The best case scenario is that we will have a safe and effective vaccine before the end of the year, but it will take some time before they are widely available and distributed. Until then, our most effective weapons against preventing the spread of COVID-19 remain the proper and consistent use of face coverings and PPE, maintaining social distancing, and engaging in proper hand hygiene.
As we prepare for a second COVID-19 wave, we are better equipped to care for these patients. One of the major lessons learned was the need to decrease the flow of traffic in our ambulatory centers to decrease transmission rates, while recognizing the hardships this places on patients and their families.
With the widespread availability, we are judiciously testing our patients for COVID-19. All solid tumor patients are tested prior to their initial chemotherapy and undergo repeat testing based on screening with a symptom checklist. Patients with hematologic malignancies are tested at initiation of therapy then every three weeks.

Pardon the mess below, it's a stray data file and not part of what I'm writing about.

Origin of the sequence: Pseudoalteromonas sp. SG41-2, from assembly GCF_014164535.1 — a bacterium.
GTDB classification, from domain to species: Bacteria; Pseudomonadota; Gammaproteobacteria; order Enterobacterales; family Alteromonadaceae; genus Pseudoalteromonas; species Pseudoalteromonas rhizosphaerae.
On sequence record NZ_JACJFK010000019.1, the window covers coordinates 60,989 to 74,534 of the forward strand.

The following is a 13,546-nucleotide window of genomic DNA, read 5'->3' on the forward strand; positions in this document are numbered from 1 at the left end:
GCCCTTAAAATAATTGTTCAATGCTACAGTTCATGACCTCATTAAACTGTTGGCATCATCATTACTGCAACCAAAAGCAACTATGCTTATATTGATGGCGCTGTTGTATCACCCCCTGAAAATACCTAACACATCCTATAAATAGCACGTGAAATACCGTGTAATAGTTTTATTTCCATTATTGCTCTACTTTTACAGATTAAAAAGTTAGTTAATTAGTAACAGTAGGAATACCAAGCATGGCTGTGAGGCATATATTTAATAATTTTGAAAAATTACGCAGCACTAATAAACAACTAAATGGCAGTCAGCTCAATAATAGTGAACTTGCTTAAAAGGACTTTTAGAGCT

We were able to continue treating patients with radiation at the start of the pandemic and expect that to remain the same. Patients undergoing radiation do not require testing unless symptomatic or if they have a history of exposure. All patients undergoing surgery require negative testing within 72 hours.
Equally important was the realization that we must take care of our front line workers and prepare for the emotional and psychological toll that a second wave of COVID-19 may cause.
We also learned that a lot could be achieved by the use of telehealth, and this is something that will definitely continue. In addition, we were also able to treat some COVID-19 positive patients with modified chemotherapy regimens as well as radiation. For cancer patients with COVID-19 infection, new treatment protocols coupled with scientific advances and newly approved therapeutics will enable us to deliver even more effective care to these patients.